Our Varieties

Varieties Available

Artichoke types - Milder in taste, best garlic for eating raw, usual storage time 3 - 4 months

Artichoke garlic is usually shaped rather squat like and the wrappers are white or creamy with an occasional blush to the inner wrappers.  They are generally milder than the Creole or silverskin types  and so are excellent for raw use.  They are also a good choice for those who like a hint of garlic in cooked dishes. Due to the arrangement of the cloves, the outer ones are usually very easy to remove. Artichoke types  have limited storage time and should be eaten within 3-4 months.  They are usually the first to mature in the spring.

For us, Early Italian often has tan, wrinkled wrappers which give it a rough look.  However, looks can be deceiving because the cloves are mild and sweet.  It seems to do moderately well  in different soil conditions but has  not yet achieved large size or consistently uniform shape.

Inchelium Red is reported to have won a number of garlic taste tests.   Grown well , it is a medium to very large garlic with white wrappers.  Its performance has not been consistent in our various gardens in the three years we have gown it, but it is worth the effort for its taste and sometimes reaches a very large size. It is also excellent for fresh use.

Lorz Italian is another excellent tasting artichoke garlic.  It has performed very well in our different gardens over the last several years, even doing well in gardens with less than optimal soil.  It has nice white wrappers and fairly consistent shape, often reaching very large size.

Red Toch did not perform well this year.

Creole types - Excellent complex flavor raw or cooked, usual storage 6-9 months

The Creole garlics are technically considered a softneck type but usually develop hard stems and scapes like hardneck garlics do.  Creoles are rich in flavor, more pungent than artichoke types and less pungent than silverskin types. They have thick skins which are easy to peel and the cloves are crispy in texture.  They store much longer than artichoke types.   It is often difficult to obtain Creole garlics as they do not tolerate the winter conditions of the areas where most garlic farms are located in the northern part of the US.  They are very suitable for growing in the south and are usually fairly early to mature.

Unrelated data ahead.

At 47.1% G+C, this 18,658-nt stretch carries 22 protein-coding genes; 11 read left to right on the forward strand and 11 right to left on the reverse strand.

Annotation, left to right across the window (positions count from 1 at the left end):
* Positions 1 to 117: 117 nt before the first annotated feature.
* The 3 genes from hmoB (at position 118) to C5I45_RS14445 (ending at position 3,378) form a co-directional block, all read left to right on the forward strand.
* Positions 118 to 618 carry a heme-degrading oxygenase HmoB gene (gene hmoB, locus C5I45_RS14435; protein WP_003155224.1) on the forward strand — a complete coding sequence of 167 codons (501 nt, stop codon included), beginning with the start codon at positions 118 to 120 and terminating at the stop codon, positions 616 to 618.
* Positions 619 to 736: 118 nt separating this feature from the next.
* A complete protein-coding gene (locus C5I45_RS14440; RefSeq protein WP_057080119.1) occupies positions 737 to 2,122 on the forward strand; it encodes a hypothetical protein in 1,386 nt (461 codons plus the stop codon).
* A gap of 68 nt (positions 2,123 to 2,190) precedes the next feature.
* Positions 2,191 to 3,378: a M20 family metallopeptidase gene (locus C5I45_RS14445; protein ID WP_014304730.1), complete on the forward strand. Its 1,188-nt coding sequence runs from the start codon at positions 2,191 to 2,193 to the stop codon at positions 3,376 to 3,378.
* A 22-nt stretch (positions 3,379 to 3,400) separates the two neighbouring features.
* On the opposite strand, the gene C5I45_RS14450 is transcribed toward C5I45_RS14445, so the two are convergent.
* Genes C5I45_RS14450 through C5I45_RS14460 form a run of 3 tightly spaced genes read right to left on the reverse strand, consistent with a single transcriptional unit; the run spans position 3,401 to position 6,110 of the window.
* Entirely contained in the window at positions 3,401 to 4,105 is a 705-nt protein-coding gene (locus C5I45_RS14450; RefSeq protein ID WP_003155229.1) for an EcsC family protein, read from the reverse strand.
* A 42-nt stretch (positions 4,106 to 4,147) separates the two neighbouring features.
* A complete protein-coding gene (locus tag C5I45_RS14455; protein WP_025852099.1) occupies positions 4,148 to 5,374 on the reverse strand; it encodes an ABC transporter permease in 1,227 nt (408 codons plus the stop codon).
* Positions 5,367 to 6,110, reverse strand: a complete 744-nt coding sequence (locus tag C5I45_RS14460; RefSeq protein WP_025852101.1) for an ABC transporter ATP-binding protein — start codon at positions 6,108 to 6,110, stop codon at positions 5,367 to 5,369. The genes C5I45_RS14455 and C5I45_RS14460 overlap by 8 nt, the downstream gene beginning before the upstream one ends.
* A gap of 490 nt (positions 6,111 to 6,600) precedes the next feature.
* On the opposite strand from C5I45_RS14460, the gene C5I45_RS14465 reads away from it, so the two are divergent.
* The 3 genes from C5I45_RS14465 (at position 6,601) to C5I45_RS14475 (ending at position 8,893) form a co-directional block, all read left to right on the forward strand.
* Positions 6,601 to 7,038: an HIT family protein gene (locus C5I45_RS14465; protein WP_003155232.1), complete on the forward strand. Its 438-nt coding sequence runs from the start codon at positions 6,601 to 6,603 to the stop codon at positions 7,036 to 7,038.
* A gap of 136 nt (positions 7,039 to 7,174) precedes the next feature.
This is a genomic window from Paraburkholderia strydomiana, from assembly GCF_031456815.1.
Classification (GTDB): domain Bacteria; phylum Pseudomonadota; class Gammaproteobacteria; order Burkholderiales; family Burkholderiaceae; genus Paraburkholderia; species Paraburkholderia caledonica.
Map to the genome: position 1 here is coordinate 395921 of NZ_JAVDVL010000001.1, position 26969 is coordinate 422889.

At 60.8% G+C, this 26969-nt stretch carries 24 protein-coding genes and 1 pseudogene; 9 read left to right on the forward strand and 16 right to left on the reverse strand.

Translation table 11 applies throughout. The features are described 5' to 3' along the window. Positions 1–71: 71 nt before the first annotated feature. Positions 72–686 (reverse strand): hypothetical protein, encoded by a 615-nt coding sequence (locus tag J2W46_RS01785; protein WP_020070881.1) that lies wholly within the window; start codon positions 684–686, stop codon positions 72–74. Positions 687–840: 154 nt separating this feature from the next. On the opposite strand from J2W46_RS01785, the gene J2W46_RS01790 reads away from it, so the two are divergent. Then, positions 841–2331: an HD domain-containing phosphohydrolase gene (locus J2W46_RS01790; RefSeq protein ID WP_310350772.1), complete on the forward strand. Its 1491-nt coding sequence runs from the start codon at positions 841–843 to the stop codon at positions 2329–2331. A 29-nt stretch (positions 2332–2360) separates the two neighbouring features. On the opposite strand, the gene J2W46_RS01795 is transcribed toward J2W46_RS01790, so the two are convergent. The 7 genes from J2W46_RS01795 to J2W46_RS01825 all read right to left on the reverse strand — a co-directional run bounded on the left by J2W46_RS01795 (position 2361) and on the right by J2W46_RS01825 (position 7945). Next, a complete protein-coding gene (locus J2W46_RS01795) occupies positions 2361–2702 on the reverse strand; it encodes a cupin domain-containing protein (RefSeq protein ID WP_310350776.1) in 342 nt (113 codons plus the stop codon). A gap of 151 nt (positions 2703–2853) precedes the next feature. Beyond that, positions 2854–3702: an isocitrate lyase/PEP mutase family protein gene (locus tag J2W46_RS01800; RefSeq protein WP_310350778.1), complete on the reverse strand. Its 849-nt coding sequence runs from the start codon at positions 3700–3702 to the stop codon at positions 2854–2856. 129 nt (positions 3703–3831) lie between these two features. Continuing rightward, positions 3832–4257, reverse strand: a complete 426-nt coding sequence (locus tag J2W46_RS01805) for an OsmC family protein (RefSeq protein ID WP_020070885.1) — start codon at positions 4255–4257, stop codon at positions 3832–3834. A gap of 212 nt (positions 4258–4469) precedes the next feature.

For us, Burgundy develops bulbils in the stem, which probably causes the bulbs to be smaller than expected.  However, those bulbils can be planted, just like the cloves, in the fall and they will develop into small bulbs the first year, which is an inexpensive way to increase stock. It just requires a little patience in letting the bulbs "grow up" over several years.  The burgundy color of the clove wrappers looks dusty rose through the outer wrappers, but the inner wrappers are a beautiful burgundy color.  It is considered to be mild yet full flavored with moderate heat.  It is a consistent performer and is an excellent tasting garlic.

Creole Red is rich flavored, deep and earthy with some pungency.  The outer wrappers are white, but the inner wrapper around the clove is a brilliant dark red.  In the two years we have grown Creole red, it has performed well in developing size and shape.  This Creole develops a consistent round shape with well formed cloves that are delicious.

Cuban Purple is also a rich garlic with earthy flavors and little heat.  It is excellent for pesto, salsas and other raw uses for garlic.  This garlic was very difficult to obtain; thus, we have limited stock.  It has done well for the first year here.   We expect this garlic to be as wonderful as Burgundy and Creole Red.

Silverskin types - Pungent, best cooked, longest storing, 9+ months

The silverskins, as suggested by their name, usually have white wrappers although the cloves may have a reddish blush. They are generally very pungent and the garlic flavor holds up well in cooking.  These garlic are better sauteed to a straw color when using, unless added to sauces where they will cook.  The silverskins are the longest storing type and under very conditions may keep a year.  Most silverskins have large outer cloves with a number of small inner ones.

Mild French is a very pungent garlic and is best eaten cooked.  It  has taken the original York County Master Gardener grower about 5 years for bulbs to reach a large size, but this garlic has become a reliable performer in most or our gardens. It is one of the earliest of the silverskins to mature.  It has often stored for over a year in good conditions.

Nootka is also a pungent garlic and best eaten cooked.  It has not performed consistently well in the three years we have grown it, but it may need more time to adapt to a single garden.  This garlic is one that makes nice braids.  Nootka should also store over nine months.

Although we have only grown S & H Silver for one year, it appears to be a very consistent performer, growing to a large size in each of our test gardens this past year.  This  garlic grows large and matures very late.  It is reported to be one of the sweeter silverskin garlics.  It does appear to store for at least a 

We dropped Silver Rose from our trials in order to try the S&H Silver as the Silver Rose was an under performer.  However,  it may have acclimated in a few more years and so is worth other gardeners trying.

Western Rose has also not performed well and may be dropped from our trials.  Our experience with Mild French suggests that both Silver Rose and Western Rose would perform better after several years of "growing up".